Cell Phones for Safety
We have 2 cell phones at the house, both for staff use. One is Comcel; the other, Digicel. When staff members are away from the house, we always send a phone with them for safety. For example:
- when Rosenie, Erzilia and Edwina went to Sen Rafayel
- when staff go to the market for book repair supplies
- when Dieugrand is purchasing potable water and food supplies
- when we sent Kenson to Carfoumoustik for radyograf (xray)
Shipping and Things We Need.
In response to a couple of emails, I'll make a general response here. As much as we appreciate the thought and the support, there are a couple of reasons why I ask folks not send donated items unless they are urgently needed.
Multivitamins, vitamin C, protein powder, protein bars, pencil cases, note books, back packs, pencil sharpeners, pens. Everything else can be purchased here if sufficient funds available.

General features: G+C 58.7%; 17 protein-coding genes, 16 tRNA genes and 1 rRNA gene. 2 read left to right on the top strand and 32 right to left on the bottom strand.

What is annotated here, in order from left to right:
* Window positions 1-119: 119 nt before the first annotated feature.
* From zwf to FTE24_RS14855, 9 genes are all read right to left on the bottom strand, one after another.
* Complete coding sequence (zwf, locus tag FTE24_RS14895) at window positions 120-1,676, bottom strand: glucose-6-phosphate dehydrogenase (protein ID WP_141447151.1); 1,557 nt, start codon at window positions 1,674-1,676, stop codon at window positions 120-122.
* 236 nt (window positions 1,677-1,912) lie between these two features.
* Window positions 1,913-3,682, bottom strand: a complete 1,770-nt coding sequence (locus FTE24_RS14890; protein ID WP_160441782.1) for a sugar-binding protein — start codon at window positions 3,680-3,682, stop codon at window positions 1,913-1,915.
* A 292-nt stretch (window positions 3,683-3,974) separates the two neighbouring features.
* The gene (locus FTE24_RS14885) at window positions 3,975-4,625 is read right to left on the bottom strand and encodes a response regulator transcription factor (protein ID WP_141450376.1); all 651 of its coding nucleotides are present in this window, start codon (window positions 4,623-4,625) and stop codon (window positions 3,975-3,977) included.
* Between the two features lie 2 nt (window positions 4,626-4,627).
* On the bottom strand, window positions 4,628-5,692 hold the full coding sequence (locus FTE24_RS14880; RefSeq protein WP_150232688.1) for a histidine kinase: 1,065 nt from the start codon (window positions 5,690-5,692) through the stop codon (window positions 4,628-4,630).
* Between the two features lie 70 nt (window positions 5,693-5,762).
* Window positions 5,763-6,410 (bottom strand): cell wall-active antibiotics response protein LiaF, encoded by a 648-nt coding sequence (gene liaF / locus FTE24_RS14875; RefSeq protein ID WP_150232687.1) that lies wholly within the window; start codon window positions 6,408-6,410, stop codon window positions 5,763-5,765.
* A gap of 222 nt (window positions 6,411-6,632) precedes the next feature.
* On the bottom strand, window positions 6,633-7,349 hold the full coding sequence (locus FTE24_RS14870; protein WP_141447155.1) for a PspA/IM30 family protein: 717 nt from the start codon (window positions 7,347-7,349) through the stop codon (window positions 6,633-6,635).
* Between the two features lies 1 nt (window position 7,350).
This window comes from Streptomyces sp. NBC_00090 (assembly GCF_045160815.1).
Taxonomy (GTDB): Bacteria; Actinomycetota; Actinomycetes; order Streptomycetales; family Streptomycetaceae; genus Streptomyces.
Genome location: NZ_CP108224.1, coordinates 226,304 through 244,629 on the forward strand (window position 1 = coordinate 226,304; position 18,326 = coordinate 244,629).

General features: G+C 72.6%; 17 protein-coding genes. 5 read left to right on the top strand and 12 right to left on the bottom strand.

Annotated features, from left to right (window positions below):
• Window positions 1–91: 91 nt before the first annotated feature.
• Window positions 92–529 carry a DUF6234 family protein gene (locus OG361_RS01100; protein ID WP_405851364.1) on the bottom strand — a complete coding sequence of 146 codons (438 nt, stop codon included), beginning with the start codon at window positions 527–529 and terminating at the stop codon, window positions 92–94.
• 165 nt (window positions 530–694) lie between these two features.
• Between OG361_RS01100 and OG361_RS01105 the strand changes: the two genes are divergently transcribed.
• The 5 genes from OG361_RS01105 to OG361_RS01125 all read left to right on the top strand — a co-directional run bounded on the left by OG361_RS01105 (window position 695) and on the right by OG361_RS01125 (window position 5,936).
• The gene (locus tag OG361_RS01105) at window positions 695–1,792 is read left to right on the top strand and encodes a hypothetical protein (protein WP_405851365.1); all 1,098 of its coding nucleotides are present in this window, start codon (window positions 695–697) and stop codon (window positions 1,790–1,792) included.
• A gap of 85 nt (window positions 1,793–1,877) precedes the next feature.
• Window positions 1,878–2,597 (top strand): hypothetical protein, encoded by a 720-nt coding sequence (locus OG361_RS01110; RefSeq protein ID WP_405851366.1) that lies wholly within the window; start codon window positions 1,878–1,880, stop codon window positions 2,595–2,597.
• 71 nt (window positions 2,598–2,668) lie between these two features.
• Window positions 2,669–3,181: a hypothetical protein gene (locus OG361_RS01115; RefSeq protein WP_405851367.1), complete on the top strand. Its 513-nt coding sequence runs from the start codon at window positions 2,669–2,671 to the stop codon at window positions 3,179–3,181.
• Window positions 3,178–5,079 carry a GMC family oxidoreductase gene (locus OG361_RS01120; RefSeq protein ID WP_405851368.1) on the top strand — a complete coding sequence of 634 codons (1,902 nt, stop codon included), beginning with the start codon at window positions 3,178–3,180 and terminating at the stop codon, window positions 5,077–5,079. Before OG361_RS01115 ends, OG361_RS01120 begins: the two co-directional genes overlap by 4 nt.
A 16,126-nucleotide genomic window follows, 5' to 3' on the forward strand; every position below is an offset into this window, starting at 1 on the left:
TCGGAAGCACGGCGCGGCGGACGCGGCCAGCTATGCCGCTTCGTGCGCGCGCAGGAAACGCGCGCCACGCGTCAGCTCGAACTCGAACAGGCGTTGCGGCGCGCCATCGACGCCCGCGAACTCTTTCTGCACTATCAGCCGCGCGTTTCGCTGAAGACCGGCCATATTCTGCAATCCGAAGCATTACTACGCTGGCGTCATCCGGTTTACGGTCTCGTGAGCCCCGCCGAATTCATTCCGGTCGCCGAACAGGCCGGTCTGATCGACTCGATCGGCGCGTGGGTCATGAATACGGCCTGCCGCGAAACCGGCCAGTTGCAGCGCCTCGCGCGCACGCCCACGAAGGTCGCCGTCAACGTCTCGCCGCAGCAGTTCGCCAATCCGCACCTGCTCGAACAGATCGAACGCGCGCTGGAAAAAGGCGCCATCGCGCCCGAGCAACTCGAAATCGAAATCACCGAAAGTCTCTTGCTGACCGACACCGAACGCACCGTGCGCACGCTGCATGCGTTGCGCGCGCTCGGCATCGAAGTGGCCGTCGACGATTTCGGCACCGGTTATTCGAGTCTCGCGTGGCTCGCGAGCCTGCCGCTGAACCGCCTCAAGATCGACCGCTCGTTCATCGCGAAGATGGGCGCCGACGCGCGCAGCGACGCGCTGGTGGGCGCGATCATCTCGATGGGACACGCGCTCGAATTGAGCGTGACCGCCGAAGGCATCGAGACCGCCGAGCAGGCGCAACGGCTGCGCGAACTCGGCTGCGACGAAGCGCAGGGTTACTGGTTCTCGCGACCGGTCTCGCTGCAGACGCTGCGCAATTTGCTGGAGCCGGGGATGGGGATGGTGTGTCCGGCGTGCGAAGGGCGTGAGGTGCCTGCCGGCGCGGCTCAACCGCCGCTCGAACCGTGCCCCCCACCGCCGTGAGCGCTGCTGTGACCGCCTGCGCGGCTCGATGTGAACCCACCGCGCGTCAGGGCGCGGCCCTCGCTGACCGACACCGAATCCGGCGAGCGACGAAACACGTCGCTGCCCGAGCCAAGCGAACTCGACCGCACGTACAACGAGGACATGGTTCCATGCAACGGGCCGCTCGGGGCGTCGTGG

Thanks so much to Starthrower Sue in the UK for understanding that our most pressing need is financial -- for schooling, water and food programs, medical and dental, etc. With donations, and proceeds from fundraisers, etc., we should be able to continue the potable water distribution program in Cap-Haitien, and to begin the 6 month trial potable water project in Sen Rafayel. Financial donations will also allow us to plan and implement food distribution in Sen Rafayel for September, and to reintroduce the food distribution program here in Cap-Haitien.
Schools all have different start dates and so we implement programs according to the start of the term, by grade. At year end, each grade writes exams at different times, so this year, we ceased distribution using those dates as our guideline. The ideal, of course, is to have enough funds to feed these young people year round, as well as enough to pay for summer school which everyone requests.
We have had to say "No" to summer school this summer. This is very unfortunate, as the extra class time gives the students a head start for the coming year. Summer school would also help them gain acceptance at a Haitian university, as opposed to having to go out of Haiti. Even though the few sponsors we have are OK with our students who do go out of country, we know that this is not the ideal solution. With your assistance, we will be able to do do more to keep these young people home to study.
Dominican Republic, University exams